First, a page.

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Herd seniors hope to turn tables on USM

AP Photo
Senior Nigel Spikes (11) will play in his 120th game for the Herd tonight.

HUNTINGTON, W.Va. -Two strong emotions will collide tonight when Marshall takes on Southern Mississippi at Cam Henderson Center.

First, it will be senior night for three Thundering Herd players - Nigel Spikes, Dennis Tinnon and Robert Goff. They will be accompanied to the floor by varying family members, basking in the applause from the home crowd and receiving a memento of their days in Huntington.

Then those seniors, along with their teammates, must turn around and face a team that inflicted the most embarrassing loss a Marshall team has suffered in 37 years. That 102-46 loss to Southern Miss on Jan. 23 in Hattiesburg, Miss., has punctuated a surprisingly difficult season.

The Herd would love to puncture the Golden Eagles' NCAA tournament bubble in the 7 p.m. game televised by CBS Sports Network.

"It's definitely a statement game," Goff said. "We're definitely going to come out playing like that, especially us three seniors, me, 'Scoop' and Dennis. We just have to come out and bring it. It's in the back of our minds."

Before practice Monday afternoon, the three seniors had more pleasant thoughts about their playing careers and their futures. All have enjoyed big games and big moments - for example, all played important roles in the Herd's run to last year's Conference USA championship game and subsequent National Invitation Tournament bid.

"It was exciting to know I played role in helping us get there," Tinnon said. "We're struggling this year, but I think we still have a chance to get there. I'm going to do anything in my heart, in my power to help us get these three or four games in a row, get to the championship game and beat whoever we have to play."

Spikes is the elder statesman, having come to Marshall in 2008 as a nonqualifier. He enters tonight having started 61 of his 119 games, scoring 512 points with 610 rebounds and 115 blocks - the latter number sixth on MU's all-time list.

He was particularly happy to swat nine at home against Central Florida and ex-Herd coach Donnie Jones. "That felt pretty good - and I did it against the old coach," he said with a grin.

Tinnon and Goff are finishing two-year careers, with Tinnon proving to be a prodigious rebounder from the minute he donned a green uniform. The Green Bay, Wis., native has 620 rebounds in 64 games, tying him for 22nd with four-year starter Tom Curry (1984-88).

Furthermore, Tinnon is one of six MU players to have at least 600 rebounds over two seasons. Also contributing 664 points, he has 21 career double-doubles, nine this season.

He's sorry he hasn't racked up more.

"I could have had 50 of them," he quipped.

Goff has started the last three games and 40 of his 61. He has contributed 313 points and 250 rebounds, with 58 blocks.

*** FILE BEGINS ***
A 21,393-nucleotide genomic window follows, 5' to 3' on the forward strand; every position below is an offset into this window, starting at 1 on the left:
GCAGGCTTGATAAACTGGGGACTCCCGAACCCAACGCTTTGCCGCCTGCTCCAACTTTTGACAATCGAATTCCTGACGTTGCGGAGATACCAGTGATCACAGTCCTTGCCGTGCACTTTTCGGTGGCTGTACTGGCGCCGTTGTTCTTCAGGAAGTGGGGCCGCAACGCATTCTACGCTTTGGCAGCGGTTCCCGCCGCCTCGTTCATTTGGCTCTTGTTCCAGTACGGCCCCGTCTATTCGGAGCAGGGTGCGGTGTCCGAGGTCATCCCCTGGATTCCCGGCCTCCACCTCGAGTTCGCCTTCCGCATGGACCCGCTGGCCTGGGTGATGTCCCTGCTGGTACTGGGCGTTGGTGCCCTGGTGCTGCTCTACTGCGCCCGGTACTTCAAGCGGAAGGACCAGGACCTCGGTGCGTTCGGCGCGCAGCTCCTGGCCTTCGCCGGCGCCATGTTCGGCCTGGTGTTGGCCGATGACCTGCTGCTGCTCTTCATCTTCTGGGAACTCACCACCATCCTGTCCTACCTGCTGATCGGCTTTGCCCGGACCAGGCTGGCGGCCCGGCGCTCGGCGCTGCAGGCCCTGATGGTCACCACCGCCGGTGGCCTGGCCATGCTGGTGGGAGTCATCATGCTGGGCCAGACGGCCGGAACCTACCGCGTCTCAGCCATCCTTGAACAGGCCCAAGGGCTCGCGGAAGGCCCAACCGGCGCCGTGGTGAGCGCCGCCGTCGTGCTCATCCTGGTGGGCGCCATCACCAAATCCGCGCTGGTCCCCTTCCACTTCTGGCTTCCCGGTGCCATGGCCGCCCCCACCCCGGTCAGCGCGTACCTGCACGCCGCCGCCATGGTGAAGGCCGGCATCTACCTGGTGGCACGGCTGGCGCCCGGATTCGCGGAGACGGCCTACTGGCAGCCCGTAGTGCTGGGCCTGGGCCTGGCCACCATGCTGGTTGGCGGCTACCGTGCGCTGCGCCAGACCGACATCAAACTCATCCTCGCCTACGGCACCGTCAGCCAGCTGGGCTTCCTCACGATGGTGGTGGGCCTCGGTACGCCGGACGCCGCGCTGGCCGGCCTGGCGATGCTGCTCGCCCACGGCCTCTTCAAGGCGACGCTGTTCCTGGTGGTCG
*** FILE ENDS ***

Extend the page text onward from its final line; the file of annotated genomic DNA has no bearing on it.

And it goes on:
His most vivid memory was the atmosphere at Syracuse, which he called "crazy, kind of overwhelming." His worst memory had nothing to do with defeats, but waking up after a horrific practice collision with 7-foot-2 teammate Yous Mbao. He is thankful to return to good health, needless to say.

Coach Tom Herrion is proudest of the trio's impending degrees - Spikes and Tinnon in business management, Goff in general studies.

"We had to do a lot to keep [Spikes] here, in terms helping him get his academics straight when I got here," Herrion said. "Nigel has been here five years, two years with former coaches and three years with us - it's been unbelievable to watch his maturation, his growth on and off the floor, his personality. He needs one class this semester to get his degree. I'm most proud of that.

"And Dennis and Rob only being here two years, but it seems like it's been so much longer. I think what we've done for both of those guys is created a stable environment for them, maybe the first time in their lives, and they've excelled on and off the floor."

Those three will be needed to help the Herd (12-17, 5-9 Conference USA) overtake the Golden Eagles (22-7, 11-3), coached by Donnie Tyndall after the resurrection by Larry Eustachy ended last spring. The Eagles, a solid second place in the C-USA standings, made the 2012 NCAA tournament as an at-large team and is a fringe candidate to do it again.

Several Eagles are putting up better numbers in conference play (partly owing to the destruction of Marshall). That includes Neil Watson, who averages 10.4 points, 4.4 assists and shoots 50.9 percent in the 14 league games.

Six-foot-5 forward Dwayne Davis' scoring average has increased to 15.6 points, while Jonathan Mills' rebounding mark has bumped up from 7.3 to 7.7 per outing. As a team, the Eagles are shooting 48.5 percent in conference play.

Last weekend, Watson scored 26 points and Mills had 17 rebounds in an 88-69 defeat of East Carolina.

"They pass the ball really well as a team," Herrion said. "Shoot it well. They've got a lot of weapons. Donnie's done a really good job in the transition."

Marshall is tied for eighth place (removing Central Florida from the standings) with Houston, but the Cougars own the tiebreaker after their 103-76 blitzing of the Herd last weekend. The Herd is two games behind a three-way tie for fourth but would need to win its last two games and get a "Hail Mary" of help to nab one of five first-place byes in the C-USA tournament.

One personnel note: Jamir Hanner, who did not make the trip to Houston to catch up on academics, will dress tonight.

Reach Doug Smock at 304-348-5130 or dougsmock@ wvgazette.com or at twitter.com/dougsmock.

 


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